Mari Rhydwen is working with people developing resources for teaching Indigenous languages of New South Wales. She asks if speakers of traditional languages in Australia have engineered terms for talking about age in years and, if so, how they did it. It’s quite possible that they have invented terms for other things (reading, school, money), but haven’t felt the need to talk about people’s ages in terms of years, except in English.
I could only think of age grade and status terms (child, woman with children etc) in traditional languages to describe someone’s age, and of the use of ‘Christmas’ to mean ‘year’, but I couldn’t recall an instance where someone described someone’s age in terms of Christmasses.
Over to blog-readers for their ideas. Here’s a start from Robert Hoogenaad:
There are all kinds of ways that Aboriginal people in Central Australia who are speakers of an Indigenous language have “engeneered”, ie coined, ways of talking about Western concepts, including days of the week, months and counting, often by adapting the English terms to the language’s phonology, but I know of nothing about ages reckoned in years – only as Jane says, by broad “age grade” (really social development and social status) terms. These do not even necessarily correlate with age ranges, except at the grossest level.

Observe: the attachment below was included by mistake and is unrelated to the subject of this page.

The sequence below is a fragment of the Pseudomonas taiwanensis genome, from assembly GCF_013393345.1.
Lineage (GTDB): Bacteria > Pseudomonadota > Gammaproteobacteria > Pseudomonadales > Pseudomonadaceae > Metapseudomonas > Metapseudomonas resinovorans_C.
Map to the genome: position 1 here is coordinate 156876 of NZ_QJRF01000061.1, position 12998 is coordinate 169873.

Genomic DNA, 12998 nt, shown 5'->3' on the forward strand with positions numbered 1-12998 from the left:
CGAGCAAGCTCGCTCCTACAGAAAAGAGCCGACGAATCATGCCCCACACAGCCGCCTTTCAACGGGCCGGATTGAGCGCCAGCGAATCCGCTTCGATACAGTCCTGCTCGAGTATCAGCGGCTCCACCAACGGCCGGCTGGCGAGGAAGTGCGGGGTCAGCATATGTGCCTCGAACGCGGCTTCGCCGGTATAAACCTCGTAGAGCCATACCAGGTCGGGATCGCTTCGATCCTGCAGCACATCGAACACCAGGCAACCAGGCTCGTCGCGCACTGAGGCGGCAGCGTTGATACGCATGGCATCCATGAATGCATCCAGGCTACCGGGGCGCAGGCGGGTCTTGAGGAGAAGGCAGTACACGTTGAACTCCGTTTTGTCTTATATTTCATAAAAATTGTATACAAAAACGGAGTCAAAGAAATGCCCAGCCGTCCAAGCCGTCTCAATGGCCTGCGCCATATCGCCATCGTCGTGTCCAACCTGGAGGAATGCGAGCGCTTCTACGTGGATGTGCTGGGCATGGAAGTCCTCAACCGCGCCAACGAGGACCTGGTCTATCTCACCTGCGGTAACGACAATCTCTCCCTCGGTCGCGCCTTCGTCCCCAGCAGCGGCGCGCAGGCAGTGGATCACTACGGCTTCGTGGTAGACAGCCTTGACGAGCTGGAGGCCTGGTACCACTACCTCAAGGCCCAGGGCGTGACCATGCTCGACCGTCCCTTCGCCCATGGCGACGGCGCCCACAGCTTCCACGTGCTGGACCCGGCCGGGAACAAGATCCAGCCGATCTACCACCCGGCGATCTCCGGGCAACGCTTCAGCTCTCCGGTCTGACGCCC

In other words, I do not know a translation for “How old are you?”, nor for an answer, “I’m 8 years old.” Though if you pressed certain people to come up with something (eg as a translation) they would no doubt do it: the problem is that another speaker of the language would not be able to understand it.
The word for ‘sun’ in Warlpiri, wanta, is used both in the sense of ‘day’ and of ‘year’, but I do not know of any evidence that it can be used to specify someone’s age. Currently most people do not know their age (though they may know their date of birth), and given that the calculations are outside the skills of most, they are not likely to work it out easily. But as people are starting to celebrate birthdays for their very young children, maybe that is changing. But my bet is that they will use English for this purpose.